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Method for software-enforced strict processor affinity to reduce coherency traffic in a cache-coherent MP system

IP.com Disclosure Number: IPCOM000033803D
Publication Date: 2004-Dec-28
Document File: 4 page(s) / 52K

Publishing Venue

The IP.com Prior Art Database

Abstract

Disclosed is a method for software-enforced strict processor affinity to reduce coherency traffic in a cache-coherent multiprocessor (MP) system. Benefits include improved functionality and improved performance.

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Method for software-enforced strict processor affinity to reduce coherency traffic in a cache-coherent MP system

Disclosed is a method for software-enforced strict processor affinity to reduce coherency traffic in a cache-coherent multiprocessor (MP) system. Benefits include improved functionality and improved performance.

Background

              Processor affinity is a conventional technique to map processes to processors in an MP system. The general idea of processor affinity has also been used in the networking space by having the network interface card (NIC) map incoming packets to processors based on the flow of the packet. Existing techniques do not define application data structures that are flow-specific and rely on temporal and spatial locality to keep flow-specific data in a given processor’s cache.

              In conventional cache-coherent MP systems, hardware maintains data cache coherency via a protocol, such as snooping or a directory mechanism. For flow-specific data structures, the protocol imposes unnecessary overhead due to increasing the demands on bus bandwidth.  For example, the modified exclusive shared and invalid (MESI) cache state defines different states for a cacheline in an MP system. These states enable a single processor to own a cacheline without broadcasting changes in that cacheline to other processors. However, a processor using these states is still required to snoop for all changes to all cachelines, even if those cachelines are flow-specific and are never be accessed or modified by another processor.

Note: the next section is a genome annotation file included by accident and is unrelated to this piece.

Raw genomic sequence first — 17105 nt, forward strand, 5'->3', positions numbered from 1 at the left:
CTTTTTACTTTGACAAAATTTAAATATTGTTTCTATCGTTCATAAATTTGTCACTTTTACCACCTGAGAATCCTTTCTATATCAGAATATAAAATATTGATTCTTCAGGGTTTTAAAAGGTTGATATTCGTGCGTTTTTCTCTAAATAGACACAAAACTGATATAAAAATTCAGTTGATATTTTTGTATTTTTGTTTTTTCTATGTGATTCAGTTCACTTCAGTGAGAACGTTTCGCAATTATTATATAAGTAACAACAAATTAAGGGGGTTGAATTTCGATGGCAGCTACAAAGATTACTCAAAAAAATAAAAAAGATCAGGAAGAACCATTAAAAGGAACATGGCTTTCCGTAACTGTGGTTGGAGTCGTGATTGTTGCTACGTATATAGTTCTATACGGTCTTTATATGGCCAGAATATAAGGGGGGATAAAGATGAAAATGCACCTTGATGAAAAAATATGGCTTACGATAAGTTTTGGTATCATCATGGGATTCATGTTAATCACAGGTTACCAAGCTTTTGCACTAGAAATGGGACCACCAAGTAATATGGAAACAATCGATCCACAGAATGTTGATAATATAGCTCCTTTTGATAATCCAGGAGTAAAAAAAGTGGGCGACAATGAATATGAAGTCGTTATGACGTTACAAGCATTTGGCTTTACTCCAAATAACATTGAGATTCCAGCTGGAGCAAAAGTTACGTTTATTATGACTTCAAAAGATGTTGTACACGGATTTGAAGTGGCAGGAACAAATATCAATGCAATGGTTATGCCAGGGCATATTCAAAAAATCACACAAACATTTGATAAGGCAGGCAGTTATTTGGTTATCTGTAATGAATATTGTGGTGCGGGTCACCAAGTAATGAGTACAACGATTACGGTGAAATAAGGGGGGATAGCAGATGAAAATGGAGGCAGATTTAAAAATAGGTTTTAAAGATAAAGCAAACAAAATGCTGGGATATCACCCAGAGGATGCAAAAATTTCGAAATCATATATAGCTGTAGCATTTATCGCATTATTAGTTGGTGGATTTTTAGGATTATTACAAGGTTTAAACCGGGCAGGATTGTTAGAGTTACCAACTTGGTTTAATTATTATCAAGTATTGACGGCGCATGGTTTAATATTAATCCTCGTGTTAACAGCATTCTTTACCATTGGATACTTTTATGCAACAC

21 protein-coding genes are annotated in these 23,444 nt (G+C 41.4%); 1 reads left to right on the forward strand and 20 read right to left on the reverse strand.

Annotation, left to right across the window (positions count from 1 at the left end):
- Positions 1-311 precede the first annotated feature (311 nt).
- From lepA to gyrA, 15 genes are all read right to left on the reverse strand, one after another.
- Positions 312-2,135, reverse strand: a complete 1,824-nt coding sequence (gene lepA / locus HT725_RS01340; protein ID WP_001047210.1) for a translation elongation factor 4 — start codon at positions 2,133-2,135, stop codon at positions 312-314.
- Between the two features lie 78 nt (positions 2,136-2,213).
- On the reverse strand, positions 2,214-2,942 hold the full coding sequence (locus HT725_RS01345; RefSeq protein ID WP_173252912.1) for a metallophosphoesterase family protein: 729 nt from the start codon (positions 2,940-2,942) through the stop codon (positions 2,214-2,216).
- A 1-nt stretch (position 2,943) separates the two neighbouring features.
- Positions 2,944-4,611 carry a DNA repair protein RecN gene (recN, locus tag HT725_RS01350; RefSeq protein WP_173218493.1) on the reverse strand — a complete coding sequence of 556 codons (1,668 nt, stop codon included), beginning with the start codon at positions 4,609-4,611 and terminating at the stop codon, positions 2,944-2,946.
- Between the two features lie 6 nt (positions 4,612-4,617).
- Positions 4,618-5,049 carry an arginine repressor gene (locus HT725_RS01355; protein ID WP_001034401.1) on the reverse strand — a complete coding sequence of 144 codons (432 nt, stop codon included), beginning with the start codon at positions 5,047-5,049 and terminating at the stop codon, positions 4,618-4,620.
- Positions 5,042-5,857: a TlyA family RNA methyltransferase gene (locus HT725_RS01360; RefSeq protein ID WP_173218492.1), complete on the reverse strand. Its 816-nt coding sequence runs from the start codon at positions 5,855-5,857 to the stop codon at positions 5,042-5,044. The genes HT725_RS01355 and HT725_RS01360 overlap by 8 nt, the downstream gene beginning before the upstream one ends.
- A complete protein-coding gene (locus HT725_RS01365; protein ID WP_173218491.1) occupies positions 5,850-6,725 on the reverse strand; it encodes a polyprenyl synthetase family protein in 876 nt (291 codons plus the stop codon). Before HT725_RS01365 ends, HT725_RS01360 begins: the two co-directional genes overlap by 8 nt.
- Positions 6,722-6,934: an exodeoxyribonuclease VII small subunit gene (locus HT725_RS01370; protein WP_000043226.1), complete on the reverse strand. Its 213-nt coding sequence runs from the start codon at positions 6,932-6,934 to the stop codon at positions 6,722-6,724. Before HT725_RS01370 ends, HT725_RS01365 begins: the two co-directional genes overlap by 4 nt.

For networking applications, if all of the packets in the same transmission control protocol (TCP) stream can be pinned to a particular processor in an MP system, all flow-specific data can be pinned to that processor without running cache coherency on this data during the lifetime of the flow.

              Flow pinning is performed to increase data cache locality. However, some cache coherency traffic is still unnecessarily present on the processor-to-processor interconnect (see Figure 1).

              MP cache coherency protocols reduce the amount of coherency traffic by enabling one processor to own a cacheline. However, these protocols must assume that another processor could, at any time, obtain access to any of the owned cache lines.

              A high performance, wireless and networking architecture includes per-cache line locking with which the processor can ensure a given cache line is never evicted. This concept is not conventionally extended to MP systems.

              A typical flow is defined by the 5-tuple, which is an Internet Protocol term defining a TCP stream. However, each application can have a different definition of a flow. In general, a flow is a group of related packets that can require processing to occur in order and access the same flow-specific state.

General description

              The disclosed method detects flow-specific data through a simple software construct. Cache co...